The past couple of months in the web-development world have been spent building a foundation for a method of presenting digitized book-like things on the Smithsonian Libraries website. This has been an interesting time creating a home for the history, art, and culture part of our scanned collections.
As you probably know, we already have a home for most or all of our natural history digital content in the form the Biodiversity Heritage Library. But the history, art, and culture part of our scanned collections don’t yet have a home on the web. You can certainly go to the Internet Archive page for the Smithsonian Libraries collections, but that’s not a very user-friendly website and the search is lacking something. Hence, we need a place to present these scanned materials in a way that can be linked to now and forever.**
It sounds easy on the surface, just import some information and link to the item at the Internet Archive, wave a magic wand, speak the incantation and voila! Instant digital library! This is not quite the case, because we faced a number of challenges in creating a system.
First, we needed to wrangle the data to present it in a more web-friendly version which included translating and condensing MARC data into something simpler and more consumable by the average user. Then, because a full page of textual search results isn’t the most interesting thing to read, even when browsing a list of books, we had to devise a reliable method of extracting the cover images from the Internet Archive. (In reality, cover images are often quite boring, so we end up using the title page, which offers a surprising variety of images.) Finally, subject headings need to be handled in an elegant yet simple manner and continue to present us with some challenges in terms of organizing and structuring them for the web, which is the last piece of the puzzle in terms of data.
When it comes to actual implementation, we could have used a straight import (which in the past has been unreliable for large data sets), but since we are also incorporating the Internet Archive Book Reader and we desire a more custom layout to the page than we normally have on our site, we decided to collect all of this functionality into a Drupal module.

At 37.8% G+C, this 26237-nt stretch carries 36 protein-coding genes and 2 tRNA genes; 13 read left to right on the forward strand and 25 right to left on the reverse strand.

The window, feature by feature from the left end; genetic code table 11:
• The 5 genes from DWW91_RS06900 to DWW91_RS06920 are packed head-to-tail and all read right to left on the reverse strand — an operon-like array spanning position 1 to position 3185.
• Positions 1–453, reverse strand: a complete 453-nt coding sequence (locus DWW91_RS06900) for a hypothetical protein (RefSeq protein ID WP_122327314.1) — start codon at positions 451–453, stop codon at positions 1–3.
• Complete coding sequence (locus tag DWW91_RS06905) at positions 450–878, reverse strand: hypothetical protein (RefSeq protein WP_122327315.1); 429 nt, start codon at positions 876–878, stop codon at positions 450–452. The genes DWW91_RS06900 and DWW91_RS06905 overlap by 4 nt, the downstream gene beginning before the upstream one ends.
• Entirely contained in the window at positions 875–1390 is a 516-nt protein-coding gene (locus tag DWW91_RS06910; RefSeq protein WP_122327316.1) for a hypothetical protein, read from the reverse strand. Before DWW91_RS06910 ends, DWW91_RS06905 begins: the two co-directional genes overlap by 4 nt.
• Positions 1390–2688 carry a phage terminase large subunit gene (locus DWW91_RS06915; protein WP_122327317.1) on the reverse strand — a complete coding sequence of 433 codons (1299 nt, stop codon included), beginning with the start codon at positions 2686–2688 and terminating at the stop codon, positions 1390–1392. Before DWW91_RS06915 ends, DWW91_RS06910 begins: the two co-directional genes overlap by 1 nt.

But wait! As it turns out, a Drupal module has an installation procedure, which now means that we can leverage that to import the 3000+ items that we want to display on the site. And as a bonus, when we upgrade a module, we have a database upgrade procedure and we can add or improve the data, too. A very elegant solution, I must say. (Does this sound familiar? It may, because we’re using a similar technique for the Taxonomic Literature II project which is still in the works to move it to Drupal. I gave a talk about it at the SLA Annual Meeting in July.)
Once all of the hard work is done, we install this module into the site. With a wave of our magic wand (or a click of the mouse) we create thousands of inter-linked records of data that provide a rich user interface to our digitized collections.
Are you wondering why we go through weeks and weeks of development for this one piece of the site? Well, a lot of it is foundational and we are creating things that didn’t exist before. But it also means that we have a method of wrangling the data such that the next time we import data into the site, it will be a matter of a few hours of work to import another few hundred or even thousands of other records. There may even come a day when we can automate this process so that a human isn’t even involved and new items appear on the site automatically.
Keep an eye on our website and on this blog. We expect to announce the launch of our new book module very soon.
* Books or book-like things
** Forever means committing to never change the URL to an item, or to promise that if the item does move, visitors will not get “lost”